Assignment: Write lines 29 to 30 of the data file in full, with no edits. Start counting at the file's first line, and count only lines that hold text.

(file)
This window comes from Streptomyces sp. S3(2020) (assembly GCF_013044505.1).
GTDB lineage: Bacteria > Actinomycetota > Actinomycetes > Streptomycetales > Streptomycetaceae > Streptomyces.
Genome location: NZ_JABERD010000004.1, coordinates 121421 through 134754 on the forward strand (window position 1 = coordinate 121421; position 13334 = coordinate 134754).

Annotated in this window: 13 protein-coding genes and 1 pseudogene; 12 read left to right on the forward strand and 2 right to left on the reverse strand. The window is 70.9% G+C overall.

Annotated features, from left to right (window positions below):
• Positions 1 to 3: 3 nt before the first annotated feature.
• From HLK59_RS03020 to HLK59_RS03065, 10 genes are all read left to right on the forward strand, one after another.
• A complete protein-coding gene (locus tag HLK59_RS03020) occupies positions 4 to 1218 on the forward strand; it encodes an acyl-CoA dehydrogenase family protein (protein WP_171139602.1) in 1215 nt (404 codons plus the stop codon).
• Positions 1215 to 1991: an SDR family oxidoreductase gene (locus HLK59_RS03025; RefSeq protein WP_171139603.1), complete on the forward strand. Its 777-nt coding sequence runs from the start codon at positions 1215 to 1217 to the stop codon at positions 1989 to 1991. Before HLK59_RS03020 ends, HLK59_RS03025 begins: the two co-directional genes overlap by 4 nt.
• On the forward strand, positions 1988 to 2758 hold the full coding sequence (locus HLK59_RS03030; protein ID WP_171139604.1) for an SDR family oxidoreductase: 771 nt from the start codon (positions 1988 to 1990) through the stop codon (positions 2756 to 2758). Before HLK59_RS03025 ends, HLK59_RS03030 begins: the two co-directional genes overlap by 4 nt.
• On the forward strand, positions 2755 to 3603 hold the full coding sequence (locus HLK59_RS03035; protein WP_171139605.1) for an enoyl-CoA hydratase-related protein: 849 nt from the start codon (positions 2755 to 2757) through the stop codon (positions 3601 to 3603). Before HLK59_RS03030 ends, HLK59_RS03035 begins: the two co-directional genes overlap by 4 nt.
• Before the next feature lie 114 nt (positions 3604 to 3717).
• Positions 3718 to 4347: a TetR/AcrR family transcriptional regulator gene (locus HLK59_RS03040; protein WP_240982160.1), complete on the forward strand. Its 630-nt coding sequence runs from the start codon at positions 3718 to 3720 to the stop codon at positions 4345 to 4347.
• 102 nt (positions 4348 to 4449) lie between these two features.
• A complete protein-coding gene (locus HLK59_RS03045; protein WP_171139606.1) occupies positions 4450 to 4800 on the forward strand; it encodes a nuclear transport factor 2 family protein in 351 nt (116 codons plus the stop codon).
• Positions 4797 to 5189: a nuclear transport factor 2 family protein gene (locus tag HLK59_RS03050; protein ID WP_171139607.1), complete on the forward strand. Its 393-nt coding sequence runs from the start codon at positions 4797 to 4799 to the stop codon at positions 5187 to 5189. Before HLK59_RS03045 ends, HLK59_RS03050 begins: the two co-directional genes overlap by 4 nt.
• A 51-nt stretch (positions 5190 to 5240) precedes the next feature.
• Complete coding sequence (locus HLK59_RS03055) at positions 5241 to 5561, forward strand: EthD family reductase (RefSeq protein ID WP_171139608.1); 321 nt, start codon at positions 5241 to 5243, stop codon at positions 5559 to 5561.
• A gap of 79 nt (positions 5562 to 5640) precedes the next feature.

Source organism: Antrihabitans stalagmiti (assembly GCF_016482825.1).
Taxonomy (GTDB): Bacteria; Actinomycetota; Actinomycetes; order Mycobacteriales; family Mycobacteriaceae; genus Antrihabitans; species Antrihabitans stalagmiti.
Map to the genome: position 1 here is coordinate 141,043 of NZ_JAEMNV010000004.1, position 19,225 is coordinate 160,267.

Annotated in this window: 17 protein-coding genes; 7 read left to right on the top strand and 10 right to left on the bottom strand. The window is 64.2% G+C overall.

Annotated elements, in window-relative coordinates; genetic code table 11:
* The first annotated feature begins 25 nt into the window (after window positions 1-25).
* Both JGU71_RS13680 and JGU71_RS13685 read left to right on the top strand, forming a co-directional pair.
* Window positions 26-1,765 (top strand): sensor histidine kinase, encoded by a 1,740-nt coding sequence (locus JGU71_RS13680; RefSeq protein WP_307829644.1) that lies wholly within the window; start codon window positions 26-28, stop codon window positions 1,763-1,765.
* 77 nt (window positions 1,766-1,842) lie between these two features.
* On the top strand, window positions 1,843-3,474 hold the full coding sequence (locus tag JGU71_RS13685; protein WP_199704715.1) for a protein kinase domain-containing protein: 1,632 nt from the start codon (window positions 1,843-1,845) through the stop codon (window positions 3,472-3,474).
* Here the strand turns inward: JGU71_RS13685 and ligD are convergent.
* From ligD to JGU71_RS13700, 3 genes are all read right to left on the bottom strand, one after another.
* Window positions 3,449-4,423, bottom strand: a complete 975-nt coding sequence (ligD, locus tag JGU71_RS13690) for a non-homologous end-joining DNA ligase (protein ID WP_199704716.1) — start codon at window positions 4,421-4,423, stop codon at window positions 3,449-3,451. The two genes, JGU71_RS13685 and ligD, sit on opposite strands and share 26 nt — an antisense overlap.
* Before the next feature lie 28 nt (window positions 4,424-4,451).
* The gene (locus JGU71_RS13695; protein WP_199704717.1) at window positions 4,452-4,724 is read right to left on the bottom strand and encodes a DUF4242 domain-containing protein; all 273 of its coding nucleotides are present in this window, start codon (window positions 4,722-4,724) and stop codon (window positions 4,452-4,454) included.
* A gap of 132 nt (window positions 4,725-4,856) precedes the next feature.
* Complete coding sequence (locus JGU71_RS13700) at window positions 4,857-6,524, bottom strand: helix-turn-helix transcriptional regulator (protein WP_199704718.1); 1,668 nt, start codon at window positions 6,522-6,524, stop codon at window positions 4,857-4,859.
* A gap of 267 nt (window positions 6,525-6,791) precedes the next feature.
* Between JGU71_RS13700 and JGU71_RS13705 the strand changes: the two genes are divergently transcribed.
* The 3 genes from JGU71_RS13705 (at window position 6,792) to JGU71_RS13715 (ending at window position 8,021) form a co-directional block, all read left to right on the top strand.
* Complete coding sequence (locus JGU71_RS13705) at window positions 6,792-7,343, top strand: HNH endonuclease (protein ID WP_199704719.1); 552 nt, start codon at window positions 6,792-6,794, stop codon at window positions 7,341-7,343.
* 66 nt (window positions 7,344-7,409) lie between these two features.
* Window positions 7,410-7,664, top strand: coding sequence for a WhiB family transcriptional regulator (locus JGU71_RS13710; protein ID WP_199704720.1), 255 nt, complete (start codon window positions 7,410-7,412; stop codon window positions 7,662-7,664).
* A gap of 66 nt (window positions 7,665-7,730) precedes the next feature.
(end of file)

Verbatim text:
* On the top strand, window positions 1,843-3,474 hold the full coding sequence (locus tag JGU71_RS13685; protein WP_199704715.1) for a protein kinase domain-containing protein: 1,632 nt from the start codon (window positions 1,843-1,845) through the stop codon (window positions 3,472-3,474).
* Here the strand turns inward: JGU71_RS13685 and ligD are convergent.